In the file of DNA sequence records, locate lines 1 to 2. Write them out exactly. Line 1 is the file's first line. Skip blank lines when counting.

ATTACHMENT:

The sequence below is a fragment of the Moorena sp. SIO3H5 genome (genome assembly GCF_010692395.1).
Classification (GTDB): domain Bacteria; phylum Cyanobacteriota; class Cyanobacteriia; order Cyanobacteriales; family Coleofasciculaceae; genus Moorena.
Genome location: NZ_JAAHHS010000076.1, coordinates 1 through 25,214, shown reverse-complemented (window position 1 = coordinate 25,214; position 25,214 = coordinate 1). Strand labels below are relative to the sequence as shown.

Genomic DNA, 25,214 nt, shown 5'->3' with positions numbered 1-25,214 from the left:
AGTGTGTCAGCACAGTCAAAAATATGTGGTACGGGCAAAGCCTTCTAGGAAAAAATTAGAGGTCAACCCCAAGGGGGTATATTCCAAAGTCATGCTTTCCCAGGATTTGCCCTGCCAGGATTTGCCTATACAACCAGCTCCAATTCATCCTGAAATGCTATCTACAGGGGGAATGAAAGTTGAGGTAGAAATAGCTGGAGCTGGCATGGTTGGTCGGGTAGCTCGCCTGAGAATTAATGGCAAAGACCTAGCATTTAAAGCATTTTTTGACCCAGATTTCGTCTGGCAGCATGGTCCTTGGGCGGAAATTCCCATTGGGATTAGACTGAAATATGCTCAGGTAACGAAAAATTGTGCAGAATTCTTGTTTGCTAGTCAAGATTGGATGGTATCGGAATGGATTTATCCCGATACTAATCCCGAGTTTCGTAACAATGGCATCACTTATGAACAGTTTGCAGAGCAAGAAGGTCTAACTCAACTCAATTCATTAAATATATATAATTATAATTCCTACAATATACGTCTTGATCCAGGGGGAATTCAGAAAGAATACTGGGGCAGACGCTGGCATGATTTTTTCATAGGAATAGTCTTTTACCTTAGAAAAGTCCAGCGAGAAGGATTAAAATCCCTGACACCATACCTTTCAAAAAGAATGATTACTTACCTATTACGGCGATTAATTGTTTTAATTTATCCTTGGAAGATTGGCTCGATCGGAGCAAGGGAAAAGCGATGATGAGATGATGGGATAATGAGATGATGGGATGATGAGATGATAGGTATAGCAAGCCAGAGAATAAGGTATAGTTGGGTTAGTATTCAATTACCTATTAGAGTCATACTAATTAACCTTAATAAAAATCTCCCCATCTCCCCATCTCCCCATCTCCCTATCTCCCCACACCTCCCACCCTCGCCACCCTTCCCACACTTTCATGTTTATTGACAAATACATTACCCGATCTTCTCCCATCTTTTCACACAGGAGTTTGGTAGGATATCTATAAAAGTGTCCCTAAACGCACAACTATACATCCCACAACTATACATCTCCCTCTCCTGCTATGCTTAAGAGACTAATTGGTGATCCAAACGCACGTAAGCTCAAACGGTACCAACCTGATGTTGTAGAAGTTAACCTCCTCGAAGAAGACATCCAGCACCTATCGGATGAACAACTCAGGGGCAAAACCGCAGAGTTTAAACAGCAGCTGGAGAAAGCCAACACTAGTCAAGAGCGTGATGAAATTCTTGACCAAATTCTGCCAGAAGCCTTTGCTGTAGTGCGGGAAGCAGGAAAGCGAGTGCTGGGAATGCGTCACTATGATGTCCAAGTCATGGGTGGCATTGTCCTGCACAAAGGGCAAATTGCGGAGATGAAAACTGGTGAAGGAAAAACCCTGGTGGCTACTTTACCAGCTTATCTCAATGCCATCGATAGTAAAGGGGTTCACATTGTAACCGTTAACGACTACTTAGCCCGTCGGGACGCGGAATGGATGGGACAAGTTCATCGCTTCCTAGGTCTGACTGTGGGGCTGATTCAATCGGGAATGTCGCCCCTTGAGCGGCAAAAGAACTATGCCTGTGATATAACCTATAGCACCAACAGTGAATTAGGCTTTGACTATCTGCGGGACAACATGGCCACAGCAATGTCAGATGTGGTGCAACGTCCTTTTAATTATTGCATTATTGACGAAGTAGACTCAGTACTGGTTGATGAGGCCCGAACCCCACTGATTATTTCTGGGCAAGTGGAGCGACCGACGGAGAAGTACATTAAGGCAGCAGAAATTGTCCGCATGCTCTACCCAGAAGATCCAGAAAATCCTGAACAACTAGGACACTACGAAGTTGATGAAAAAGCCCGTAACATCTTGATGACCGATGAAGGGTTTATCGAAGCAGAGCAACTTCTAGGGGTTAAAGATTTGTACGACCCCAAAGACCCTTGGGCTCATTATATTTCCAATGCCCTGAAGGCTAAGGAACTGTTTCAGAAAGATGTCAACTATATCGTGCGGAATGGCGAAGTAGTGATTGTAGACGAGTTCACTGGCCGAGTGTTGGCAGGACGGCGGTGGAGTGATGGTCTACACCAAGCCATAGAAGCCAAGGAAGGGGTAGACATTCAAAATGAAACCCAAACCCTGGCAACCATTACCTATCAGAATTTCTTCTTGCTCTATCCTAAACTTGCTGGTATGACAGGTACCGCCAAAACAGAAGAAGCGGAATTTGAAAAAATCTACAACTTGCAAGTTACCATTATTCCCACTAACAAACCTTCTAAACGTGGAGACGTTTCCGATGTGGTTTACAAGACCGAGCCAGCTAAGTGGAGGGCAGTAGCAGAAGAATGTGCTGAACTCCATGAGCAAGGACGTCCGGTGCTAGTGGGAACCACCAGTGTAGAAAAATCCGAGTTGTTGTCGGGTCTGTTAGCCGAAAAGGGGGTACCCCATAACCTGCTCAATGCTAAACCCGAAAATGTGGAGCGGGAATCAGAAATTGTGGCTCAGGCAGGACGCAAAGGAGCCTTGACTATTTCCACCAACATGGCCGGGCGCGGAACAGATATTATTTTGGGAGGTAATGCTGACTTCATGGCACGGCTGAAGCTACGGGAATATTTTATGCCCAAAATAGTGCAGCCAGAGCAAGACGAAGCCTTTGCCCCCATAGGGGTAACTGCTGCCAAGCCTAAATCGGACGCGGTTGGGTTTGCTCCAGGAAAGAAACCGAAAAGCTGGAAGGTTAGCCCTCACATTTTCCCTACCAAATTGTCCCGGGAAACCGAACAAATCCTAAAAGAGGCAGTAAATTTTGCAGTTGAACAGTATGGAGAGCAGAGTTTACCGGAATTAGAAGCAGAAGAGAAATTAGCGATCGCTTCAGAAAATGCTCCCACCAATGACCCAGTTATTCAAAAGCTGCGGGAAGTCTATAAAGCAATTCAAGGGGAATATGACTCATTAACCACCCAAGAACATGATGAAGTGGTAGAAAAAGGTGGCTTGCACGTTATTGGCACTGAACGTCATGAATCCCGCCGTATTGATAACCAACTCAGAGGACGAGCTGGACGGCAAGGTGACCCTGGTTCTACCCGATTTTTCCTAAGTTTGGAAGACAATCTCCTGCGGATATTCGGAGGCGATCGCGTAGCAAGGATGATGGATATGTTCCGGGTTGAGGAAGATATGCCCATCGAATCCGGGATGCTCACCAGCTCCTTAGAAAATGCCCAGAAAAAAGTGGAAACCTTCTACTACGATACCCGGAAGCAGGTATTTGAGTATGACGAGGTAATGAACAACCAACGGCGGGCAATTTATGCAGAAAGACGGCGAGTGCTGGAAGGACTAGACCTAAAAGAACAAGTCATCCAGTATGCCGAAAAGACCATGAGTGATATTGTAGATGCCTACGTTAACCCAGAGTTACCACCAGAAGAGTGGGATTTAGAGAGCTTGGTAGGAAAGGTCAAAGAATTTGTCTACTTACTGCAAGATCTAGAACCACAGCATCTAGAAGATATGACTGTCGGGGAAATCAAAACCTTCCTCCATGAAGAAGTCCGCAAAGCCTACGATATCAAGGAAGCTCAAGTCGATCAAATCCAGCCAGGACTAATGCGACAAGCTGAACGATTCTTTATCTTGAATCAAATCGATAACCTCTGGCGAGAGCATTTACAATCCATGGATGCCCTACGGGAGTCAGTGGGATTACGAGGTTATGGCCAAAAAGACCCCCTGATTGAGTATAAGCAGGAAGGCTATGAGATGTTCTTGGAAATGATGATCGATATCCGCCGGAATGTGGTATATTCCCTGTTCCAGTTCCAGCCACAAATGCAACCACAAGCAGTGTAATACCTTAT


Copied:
The sequence below is a fragment of the Moorena sp. SIO3H5 genome (genome assembly GCF_010692395.1).
Classification (GTDB): domain Bacteria; phylum Cyanobacteriota; class Cyanobacteriia; order Cyanobacteriales; family Coleofasciculaceae; genus Moorena.